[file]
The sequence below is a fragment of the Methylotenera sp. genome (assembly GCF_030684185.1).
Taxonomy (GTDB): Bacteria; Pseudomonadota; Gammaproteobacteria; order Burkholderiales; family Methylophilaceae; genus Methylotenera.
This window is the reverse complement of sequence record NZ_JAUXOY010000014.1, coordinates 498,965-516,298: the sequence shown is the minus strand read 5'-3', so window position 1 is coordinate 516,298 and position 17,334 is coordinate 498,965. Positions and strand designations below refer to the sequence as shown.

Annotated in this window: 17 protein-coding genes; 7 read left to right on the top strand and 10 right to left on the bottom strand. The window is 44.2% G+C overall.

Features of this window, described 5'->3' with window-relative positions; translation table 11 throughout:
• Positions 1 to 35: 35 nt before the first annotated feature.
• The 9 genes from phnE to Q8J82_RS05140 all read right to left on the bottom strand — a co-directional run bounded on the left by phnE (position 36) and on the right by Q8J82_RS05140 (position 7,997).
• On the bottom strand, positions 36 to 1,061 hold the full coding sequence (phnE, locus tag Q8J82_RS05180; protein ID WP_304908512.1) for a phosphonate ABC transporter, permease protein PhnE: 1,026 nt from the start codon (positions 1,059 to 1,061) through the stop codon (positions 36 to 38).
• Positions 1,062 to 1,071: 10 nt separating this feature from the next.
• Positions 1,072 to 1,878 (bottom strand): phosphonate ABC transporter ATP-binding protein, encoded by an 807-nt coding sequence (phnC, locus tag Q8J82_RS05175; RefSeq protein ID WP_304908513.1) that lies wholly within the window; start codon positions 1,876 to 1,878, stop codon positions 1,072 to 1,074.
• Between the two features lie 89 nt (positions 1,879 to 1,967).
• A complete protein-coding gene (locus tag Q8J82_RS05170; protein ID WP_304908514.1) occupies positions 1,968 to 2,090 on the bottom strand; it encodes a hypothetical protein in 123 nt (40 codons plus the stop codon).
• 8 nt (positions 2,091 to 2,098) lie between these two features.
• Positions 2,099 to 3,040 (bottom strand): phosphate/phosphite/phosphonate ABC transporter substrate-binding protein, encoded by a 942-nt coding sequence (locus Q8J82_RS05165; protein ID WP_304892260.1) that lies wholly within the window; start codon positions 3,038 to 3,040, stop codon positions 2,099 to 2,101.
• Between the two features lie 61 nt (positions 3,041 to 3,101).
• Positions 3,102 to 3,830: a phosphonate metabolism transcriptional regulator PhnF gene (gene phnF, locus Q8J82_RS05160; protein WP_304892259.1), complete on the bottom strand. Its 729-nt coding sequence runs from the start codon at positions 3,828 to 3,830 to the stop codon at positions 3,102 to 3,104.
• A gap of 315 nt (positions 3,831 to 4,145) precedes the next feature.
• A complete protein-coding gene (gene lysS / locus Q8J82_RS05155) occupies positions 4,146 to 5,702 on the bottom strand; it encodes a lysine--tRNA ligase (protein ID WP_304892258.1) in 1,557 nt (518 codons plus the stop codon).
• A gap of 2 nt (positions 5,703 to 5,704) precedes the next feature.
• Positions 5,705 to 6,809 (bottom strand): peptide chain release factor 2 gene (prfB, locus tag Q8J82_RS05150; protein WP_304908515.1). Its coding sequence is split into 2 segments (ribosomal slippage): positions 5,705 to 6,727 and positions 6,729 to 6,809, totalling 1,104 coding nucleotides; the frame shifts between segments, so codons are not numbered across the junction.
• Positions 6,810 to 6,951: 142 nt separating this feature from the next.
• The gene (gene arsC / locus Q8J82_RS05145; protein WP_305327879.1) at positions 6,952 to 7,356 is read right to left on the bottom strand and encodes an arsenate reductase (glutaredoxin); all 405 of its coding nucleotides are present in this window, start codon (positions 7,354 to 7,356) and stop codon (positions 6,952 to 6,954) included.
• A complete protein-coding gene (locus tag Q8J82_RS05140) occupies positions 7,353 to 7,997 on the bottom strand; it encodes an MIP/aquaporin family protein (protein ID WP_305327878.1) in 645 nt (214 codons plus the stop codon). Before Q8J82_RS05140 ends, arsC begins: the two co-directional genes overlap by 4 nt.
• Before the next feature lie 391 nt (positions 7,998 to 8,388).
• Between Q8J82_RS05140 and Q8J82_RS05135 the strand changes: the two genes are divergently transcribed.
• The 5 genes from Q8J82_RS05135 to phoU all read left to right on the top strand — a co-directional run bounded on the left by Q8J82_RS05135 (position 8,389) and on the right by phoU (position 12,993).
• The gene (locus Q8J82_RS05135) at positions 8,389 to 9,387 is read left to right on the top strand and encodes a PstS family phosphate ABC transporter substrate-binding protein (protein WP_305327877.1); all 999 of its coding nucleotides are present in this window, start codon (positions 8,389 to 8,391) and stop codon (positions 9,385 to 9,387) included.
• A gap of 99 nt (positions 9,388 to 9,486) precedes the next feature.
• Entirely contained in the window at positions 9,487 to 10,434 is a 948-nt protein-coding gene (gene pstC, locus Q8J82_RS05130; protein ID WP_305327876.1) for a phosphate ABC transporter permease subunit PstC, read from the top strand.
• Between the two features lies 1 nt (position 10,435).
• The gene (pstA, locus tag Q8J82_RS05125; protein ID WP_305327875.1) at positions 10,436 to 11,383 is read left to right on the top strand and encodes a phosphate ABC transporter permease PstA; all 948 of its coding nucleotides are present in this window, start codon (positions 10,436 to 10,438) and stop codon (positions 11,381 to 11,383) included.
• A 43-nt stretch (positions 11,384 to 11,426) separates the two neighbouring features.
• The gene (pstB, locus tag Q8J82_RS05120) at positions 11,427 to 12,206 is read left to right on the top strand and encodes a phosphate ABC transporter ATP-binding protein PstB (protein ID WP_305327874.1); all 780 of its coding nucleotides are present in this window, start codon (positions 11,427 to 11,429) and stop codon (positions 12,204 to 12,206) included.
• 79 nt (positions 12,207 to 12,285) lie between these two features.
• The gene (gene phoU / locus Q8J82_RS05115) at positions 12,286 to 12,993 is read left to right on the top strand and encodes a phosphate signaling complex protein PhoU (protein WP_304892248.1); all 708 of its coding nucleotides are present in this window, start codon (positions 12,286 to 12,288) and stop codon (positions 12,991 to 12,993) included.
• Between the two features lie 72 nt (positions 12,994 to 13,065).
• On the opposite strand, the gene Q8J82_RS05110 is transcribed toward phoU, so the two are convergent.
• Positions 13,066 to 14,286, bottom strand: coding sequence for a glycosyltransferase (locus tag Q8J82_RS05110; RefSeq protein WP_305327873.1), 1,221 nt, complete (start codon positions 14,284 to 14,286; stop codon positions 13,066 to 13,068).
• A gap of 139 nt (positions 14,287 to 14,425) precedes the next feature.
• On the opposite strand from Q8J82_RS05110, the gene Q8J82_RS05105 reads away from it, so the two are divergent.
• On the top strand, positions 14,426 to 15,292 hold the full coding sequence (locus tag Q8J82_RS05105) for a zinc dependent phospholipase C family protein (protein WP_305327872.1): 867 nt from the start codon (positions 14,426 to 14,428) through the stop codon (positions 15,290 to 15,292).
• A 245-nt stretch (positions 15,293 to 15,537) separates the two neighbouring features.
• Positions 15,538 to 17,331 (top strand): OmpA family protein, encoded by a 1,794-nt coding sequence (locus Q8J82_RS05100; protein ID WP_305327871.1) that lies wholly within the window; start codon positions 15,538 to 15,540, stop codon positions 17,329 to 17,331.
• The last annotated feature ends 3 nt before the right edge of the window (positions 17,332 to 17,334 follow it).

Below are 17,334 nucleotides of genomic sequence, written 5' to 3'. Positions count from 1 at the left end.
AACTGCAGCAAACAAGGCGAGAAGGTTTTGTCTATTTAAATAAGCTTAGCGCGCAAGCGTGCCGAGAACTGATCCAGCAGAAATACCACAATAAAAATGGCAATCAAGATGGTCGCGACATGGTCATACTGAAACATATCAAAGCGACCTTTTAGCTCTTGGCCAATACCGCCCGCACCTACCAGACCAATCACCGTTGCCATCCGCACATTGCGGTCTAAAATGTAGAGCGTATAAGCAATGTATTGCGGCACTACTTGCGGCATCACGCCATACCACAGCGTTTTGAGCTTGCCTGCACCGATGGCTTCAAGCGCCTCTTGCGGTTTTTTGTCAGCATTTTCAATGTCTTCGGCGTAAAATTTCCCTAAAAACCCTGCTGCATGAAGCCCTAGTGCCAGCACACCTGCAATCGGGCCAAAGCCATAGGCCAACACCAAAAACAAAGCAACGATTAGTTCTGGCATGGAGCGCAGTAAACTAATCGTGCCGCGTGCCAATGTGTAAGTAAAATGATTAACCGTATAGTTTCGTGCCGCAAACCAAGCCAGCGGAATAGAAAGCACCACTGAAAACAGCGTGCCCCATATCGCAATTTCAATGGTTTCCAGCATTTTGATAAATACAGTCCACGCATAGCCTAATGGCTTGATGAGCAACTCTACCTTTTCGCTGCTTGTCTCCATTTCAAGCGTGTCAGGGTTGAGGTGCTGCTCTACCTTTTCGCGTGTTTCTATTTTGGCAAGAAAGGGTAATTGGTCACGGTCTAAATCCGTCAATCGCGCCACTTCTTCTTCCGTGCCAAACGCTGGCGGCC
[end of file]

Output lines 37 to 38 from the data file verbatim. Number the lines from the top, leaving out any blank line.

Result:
• On the opposite strand, the gene Q8J82_RS05110 is transcribed toward phoU, so the two are convergent.
• Positions 13,066 to 14,286, bottom strand: coding sequence for a glycosyltransferase (locus tag Q8J82_RS05110; RefSeq protein WP_305327873.1), 1,221 nt, complete (start codon positions 14,284 to 14,286; stop codon positions 13,066 to 13,068).